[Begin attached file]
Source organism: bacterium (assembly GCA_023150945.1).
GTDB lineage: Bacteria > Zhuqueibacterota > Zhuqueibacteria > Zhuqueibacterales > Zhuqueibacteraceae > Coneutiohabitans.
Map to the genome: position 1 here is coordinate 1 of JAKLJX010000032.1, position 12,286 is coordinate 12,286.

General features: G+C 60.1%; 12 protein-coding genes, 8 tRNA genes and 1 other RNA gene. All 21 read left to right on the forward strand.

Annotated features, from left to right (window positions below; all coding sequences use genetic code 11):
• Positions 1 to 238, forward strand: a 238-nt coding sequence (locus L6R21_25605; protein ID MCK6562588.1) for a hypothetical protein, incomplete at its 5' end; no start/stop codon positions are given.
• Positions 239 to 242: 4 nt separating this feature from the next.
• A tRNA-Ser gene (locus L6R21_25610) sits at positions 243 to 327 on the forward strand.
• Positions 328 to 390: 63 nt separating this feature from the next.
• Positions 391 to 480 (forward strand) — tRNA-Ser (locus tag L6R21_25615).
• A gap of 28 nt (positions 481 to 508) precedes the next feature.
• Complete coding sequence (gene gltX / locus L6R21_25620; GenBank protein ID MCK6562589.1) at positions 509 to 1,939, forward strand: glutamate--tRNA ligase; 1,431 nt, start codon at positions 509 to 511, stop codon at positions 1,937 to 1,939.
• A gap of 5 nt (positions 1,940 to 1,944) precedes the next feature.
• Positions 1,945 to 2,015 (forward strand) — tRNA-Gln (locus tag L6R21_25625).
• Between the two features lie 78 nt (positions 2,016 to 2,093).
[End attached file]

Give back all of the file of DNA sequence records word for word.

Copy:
Source organism: bacterium (assembly GCA_023150945.1).
GTDB lineage: Bacteria > Zhuqueibacterota > Zhuqueibacteria > Zhuqueibacterales > Zhuqueibacteraceae > Coneutiohabitans.
Map to the genome: position 1 here is coordinate 1 of JAKLJX010000032.1, position 12,286 is coordinate 12,286.

General features: G+C 60.1%; 12 protein-coding genes, 8 tRNA genes and 1 other RNA gene. All 21 read left to right on the forward strand.

Annotated features, from left to right (window positions below; all coding sequences use genetic code 11):
• Positions 1 to 238, forward strand: a 238-nt coding sequence (locus L6R21_25605; protein ID MCK6562588.1) for a hypothetical protein, incomplete at its 5' end; no start/stop codon positions are given.
• Positions 239 to 242: 4 nt separating this feature from the next.
• A tRNA-Ser gene (locus L6R21_25610) sits at positions 243 to 327 on the forward strand.
• Positions 328 to 390: 63 nt separating this feature from the next.
• Positions 391 to 480 (forward strand) — tRNA-Ser (locus tag L6R21_25615).
• A gap of 28 nt (positions 481 to 508) precedes the next feature.
• Complete coding sequence (gene gltX / locus L6R21_25620; GenBank protein ID MCK6562589.1) at positions 509 to 1,939, forward strand: glutamate--tRNA ligase; 1,431 nt, start codon at positions 509 to 511, stop codon at positions 1,937 to 1,939.
• A gap of 5 nt (positions 1,940 to 1,944) precedes the next feature.
• Positions 1,945 to 2,015 (forward strand) — tRNA-Gln (locus tag L6R21_25625).
• Between the two features lie 78 nt (positions 2,016 to 2,093).